Three of the most valuable assets of businesses are trade secrets, customer relationships and employees. Noncompete agreements can be an effective tool to protect these assets. Under the right circumstances and when properly drafted and implemented, noncompete agreements are enforceable in Florida.
However, one size does not fit all when it comes to noncompete agreements, and there are pros, cons and limitations to their use. This article identifies some of the most critical pros, cons and limitations.
- An effective agreement can prevent or impede employees from jumping ship and taking your customers with them – which can impair customer goodwill, the lifeblood of any business.
- A competitor who hires an ex-employee under a noncompete can become liable for what is known as tortious interference. That is, employers make substantial investments in training employees in systems and processes and educating them on trade secrets and other proprietary and confidential information. When a competitor gains an unfair advantage by engaging an employee after such an investment is made, tortious interference may come into play.
- A properly drafted noncompete agreement will discourage employees from leaving, joining competitors or starting competing companies.
- Noncompetes can curtail opportunistic behavior such as startup competitors who attempt to overcome certain barriers to entry in a market by picking off others’ key employees, complete with their industry and customer-base knowledge.
- Preventing rogue ex-employees from competing helps the remaining workforce succeed without unfair competition. This allows employers to remain committed to maintaining a level playing field for their employees to succeed in sales, industry advancements and otherwise.
Cons and limitations
- Noncompete agreements must be limited in time and geographic scope. A term of six months or less is presumptively reasonable, and over two years is presumptively unreasonable. Between six months and two years is a gray area, and the battle ground for litigation.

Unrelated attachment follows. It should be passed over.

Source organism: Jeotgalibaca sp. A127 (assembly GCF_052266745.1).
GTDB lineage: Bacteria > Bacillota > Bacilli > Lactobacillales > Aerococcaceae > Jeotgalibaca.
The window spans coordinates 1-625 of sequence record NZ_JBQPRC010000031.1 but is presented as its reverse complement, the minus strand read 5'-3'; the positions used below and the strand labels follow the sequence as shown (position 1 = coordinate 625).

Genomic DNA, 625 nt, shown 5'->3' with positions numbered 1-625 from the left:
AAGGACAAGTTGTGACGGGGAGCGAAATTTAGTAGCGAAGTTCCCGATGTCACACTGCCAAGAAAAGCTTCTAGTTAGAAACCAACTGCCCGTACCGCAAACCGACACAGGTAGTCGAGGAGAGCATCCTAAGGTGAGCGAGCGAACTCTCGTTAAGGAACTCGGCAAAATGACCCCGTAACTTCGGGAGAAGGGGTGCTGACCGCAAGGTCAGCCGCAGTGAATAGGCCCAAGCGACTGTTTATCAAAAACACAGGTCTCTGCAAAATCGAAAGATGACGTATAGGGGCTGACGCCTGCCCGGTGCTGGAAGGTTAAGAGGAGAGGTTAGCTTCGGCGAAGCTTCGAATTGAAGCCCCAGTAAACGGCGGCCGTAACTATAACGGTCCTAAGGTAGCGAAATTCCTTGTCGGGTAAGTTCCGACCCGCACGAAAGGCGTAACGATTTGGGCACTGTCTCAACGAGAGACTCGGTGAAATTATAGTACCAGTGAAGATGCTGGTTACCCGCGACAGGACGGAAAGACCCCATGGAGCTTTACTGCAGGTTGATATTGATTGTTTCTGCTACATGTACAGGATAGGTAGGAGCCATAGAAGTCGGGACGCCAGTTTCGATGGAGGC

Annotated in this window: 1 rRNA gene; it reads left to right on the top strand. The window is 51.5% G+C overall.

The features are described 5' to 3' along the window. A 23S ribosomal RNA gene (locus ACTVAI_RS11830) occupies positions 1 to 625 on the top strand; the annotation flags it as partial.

- By statute, there must be a “legitimate business interest” underlying the agreement and the impacted employer/employee relationship. The business interest may not simply be to prevent competition. To this point, a 2015 decision from Florida’s Fifth District Court of Appeal held that there is no legitimate business interest in protecting relationships with former clients. To bind an employee to a noncompete agreement, the employee must be one who is genuinely in a position to disrupt your business or who had access to proprietary information or training. A lower level employee who is not privy to such information will generally not be a good candidate for a non-compete agreement. Thus, using such agreements for all employees, no matter their sensitivity, limits the likelihood of enforceability.
- The best candidates may not sign. In-demand candidates may decline a job opportunity if they will be required to sign a noncompete agreement. In many industries, valuable employees have a skill set, experience or licensing that makes it unlikely they will be willing to restrict their opportunities to work in their chosen industry. Likewise, exiting employees may be unwilling to enter into such an agreement. They may even quit.
- Courts are often resistant to enforcing noncompete agreements.
- Costs to enforce noncompete agreements are high. Bringing suit to enforce an agreement generally is expensive and can be time and energy consuming. Litigating issues of business competition can be disruptive of the very customer, vender and other relationships noncompete agreements are designed to preserve. Moreover, in litigation, the enforcing company may be required to divulge proprietary and confidential information to prove the violating employee was provided such information within the course of employment.
Given the challenges and limitations of noncompete agreements, there are other, less severe restrictive covenants and agreements that may be used as alternatives or supplements to noncompete agreements. These include confidentiality agreements, nonsolicitation agreements, and noncircumvent agreements. Which combination of these is best for your situation requires a complex balancing of a variety of factors.
Mike Freed is a shareholder in Gunster’s Jacksonville, Florida, office. He is Florida Bar board-certified in business litigation and regularly litigates the enforceability of noncompete agreements.
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